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Exemplifying Excellence

Senior Defenseman Hamish Cunning Talks About His Life and Career at Rensselaer

By Erika S. Lewis

Game Program, January 3, 2002

Senior defenseman Hamish Cunning has come a long way since he first stepped into Rensselaer Polytechnic Institute's Houston Field House in the fall of 1998. Over the past three years he has become one of the cornerstones of the Engineers defense, as well as excelling in the classroom.

"Hamish is a model student athlete," said head coach Dan Fridgen. It is clear to RPI's eighth year mentor that Cunning has the knowledge to succeed in his life after Rensselaer.

Cunning began playing hockey at the age of four and admits that as a child growing up in Vankleek Hill, Ontario, he was more interested in watching Saturday morning cartoons than going to the rink. "My mom would have to drag me out of bed to go to practice," said Cunning. His outlook would soon change. He played for five years in his hometown before his parents began to drive him an hour, four times a week, to practice for his new AA team. This was the first step for him in developing his skills and began his journey to become an Engineer.

At the age of 15, Hamish began a three year stint playing for the Ottawa Jr. Senators. With the ongoing support of his parents, he traveled for the first two seasons with the Senators as he had done with the AA team the previous six years.

In his third season with the Senators, Cunning began his career in higher education, taking classes part time at Ottawa University. This move to take classes while playing hockey would soon pay off.

"Two years prior, Coach Fridgen had come to see me play and when he came back to scout me a second time he offered me a scholarship," Cunning said. "Clarkson was talking to me at the same time but RPI showed more interest and that was refreshing. I have always dreamed of getting a hockey scholarship and there was my opportunity."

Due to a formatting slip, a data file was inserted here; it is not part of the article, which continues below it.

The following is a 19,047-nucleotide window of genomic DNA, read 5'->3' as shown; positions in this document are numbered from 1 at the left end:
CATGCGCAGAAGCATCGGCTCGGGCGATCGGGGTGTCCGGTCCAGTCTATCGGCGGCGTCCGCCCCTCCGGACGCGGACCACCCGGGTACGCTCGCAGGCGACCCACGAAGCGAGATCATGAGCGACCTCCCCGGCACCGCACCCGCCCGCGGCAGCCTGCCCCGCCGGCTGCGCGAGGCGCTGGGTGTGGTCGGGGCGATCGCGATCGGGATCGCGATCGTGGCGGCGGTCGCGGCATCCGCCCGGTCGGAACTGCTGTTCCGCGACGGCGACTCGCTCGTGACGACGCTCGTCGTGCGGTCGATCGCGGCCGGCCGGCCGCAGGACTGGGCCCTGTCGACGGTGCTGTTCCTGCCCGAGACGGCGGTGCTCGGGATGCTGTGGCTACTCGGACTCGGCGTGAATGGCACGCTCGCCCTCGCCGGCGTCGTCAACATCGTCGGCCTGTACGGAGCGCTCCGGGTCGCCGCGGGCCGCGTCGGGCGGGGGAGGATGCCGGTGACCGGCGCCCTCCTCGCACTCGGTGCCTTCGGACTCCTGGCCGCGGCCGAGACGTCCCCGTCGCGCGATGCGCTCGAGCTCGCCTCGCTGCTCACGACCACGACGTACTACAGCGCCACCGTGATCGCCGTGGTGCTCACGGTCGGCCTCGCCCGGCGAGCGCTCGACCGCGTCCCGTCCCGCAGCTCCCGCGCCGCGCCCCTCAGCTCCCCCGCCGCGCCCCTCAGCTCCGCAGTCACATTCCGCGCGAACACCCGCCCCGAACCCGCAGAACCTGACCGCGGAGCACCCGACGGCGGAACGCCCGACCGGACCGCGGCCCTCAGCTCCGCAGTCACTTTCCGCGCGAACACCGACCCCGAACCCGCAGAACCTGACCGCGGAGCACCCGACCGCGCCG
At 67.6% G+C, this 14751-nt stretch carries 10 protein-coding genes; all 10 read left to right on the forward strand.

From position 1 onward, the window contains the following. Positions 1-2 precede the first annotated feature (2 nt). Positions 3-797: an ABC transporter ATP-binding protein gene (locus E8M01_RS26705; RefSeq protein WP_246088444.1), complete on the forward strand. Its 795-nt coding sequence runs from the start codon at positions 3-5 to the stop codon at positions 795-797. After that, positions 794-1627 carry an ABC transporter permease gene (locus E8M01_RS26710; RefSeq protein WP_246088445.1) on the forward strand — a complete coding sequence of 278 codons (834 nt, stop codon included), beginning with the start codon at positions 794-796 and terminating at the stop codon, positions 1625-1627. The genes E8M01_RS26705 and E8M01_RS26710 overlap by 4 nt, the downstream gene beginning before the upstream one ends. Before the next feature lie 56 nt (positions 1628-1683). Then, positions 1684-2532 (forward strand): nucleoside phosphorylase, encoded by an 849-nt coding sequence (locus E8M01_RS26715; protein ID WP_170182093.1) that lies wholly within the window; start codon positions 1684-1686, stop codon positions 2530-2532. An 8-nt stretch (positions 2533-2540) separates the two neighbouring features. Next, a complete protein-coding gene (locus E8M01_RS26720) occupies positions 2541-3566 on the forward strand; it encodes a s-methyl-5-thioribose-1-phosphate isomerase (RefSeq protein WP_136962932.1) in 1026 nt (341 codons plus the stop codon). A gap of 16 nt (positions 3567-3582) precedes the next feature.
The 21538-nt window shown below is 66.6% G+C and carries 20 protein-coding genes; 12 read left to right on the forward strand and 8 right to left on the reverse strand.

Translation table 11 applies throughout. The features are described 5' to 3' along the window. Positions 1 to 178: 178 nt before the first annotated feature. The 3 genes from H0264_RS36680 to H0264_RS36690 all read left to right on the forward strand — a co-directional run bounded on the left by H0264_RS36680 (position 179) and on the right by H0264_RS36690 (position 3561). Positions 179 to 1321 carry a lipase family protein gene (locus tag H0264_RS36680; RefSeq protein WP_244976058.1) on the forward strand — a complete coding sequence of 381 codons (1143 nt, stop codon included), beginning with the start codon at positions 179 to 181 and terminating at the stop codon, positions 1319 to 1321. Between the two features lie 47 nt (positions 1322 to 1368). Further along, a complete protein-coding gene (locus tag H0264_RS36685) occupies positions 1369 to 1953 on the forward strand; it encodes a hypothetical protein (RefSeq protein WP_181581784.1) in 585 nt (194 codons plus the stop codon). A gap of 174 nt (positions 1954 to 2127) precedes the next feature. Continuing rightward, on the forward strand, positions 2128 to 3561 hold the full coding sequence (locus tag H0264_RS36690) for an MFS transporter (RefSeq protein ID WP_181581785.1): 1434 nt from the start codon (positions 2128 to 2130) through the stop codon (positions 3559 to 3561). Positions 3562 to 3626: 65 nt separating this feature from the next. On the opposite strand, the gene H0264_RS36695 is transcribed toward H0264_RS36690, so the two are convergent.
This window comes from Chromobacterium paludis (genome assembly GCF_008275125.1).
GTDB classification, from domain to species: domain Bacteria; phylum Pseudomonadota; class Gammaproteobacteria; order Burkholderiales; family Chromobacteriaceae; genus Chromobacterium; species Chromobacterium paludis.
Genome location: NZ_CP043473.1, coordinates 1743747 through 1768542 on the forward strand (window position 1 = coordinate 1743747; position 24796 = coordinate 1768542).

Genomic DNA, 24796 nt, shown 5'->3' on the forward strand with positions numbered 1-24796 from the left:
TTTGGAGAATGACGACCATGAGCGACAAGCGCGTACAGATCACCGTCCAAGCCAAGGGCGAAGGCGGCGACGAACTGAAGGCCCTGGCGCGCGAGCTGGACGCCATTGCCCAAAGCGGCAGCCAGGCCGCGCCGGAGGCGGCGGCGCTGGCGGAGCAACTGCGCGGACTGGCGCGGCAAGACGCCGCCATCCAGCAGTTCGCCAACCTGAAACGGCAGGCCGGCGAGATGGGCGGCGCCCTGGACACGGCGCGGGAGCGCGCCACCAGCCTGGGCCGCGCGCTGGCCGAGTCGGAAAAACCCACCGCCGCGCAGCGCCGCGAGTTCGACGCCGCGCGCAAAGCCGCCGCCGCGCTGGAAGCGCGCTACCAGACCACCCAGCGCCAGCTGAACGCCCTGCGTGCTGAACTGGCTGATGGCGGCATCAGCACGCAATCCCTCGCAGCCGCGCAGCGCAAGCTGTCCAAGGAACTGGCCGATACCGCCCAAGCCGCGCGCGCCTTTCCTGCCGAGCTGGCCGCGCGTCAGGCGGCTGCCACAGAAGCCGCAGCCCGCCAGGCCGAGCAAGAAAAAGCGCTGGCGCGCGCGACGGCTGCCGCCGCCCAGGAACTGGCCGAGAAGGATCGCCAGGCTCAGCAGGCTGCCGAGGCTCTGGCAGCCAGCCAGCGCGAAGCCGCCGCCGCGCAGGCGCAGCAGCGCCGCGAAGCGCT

Cunning admits that at the start of his career at RPI, playing collegiately was a big transition for him. "The college game is much faster, without a red line, and I had to become less of an offensive minded defenseman."

Fridgen agrees, adding, "Hamish has become a real consistent and intense player. His intelligence on the ice is key."

Cunning played in 16 games as a freshman, earning two points (1 goal, 1 assist). Half of those games were ECAC contests. During his sophomore season, he played in 11 games, tallying two assists and two penalty minutes. Cunning played in a career high 29 games last year, including the final 23, posting four assists and 14 penalty minutes. In 19 ECAC contests, he collected three assists and eight penalty minutes.

During his first three seasons, Cunning, a management major, was named to the ECAC All Academic Team twice and last year won the team's Scholar Athlete Award, presented to the player with the highest grade point average. These honors demonstrate Hamish's ability to integrate different aspects of his life while keeping his sights set on the person he wants to become.

His roommate and teammate, senior captain Steve Munn, is impressed with Hamish's accomplishments, especially in the classroom.

"He is real intelligent, more so than a lot of people may realize," Munn said. "He is not real flashy but we need him on the team because he is rock steady and counted on for great defense."

Munn, who spends time with the Cunnings during the holidays, is also appreciative of the persona Hamish is. He considers his roommate "one of the family."

Family is what Cunning considers his entire team to be. "We all get along real well and have since I got here," he said. Hamish is especially proud of the team this season, in starting the new training program, which is led by assistant coach Frank McKeon. "We are in the best shape we can be and that is real helpful in a game situation."

Hamish, who says that he owes a lot to his parents for him being at RPI, is not sure what he wants to do after his career as an Engineer. "I hope to continue playing hockey in the minors."

Coach Fridgen notes that "much of what happens to players after they leave depends on how well the team does towards the end of the season. If we do well in the playoffs, that opens more avenues for the seniors because there are lots of scouts there watching."

"I want to keep all of my options open, including coaching," Cunning conveyed. "I always looked up to my coaches because they told me that I could go far in hockey. I want to be that person to a kid."

"Whatever he decides to do, he will do it well and be successful," Munn said. Whether it be as a professional hockey player, coach, a career using his degree or working at his dad's dairy farm (although he does not think so), Hamish Cunning will leave his mark wherever his journey takes him, just as he has left his mark at Rensselaer.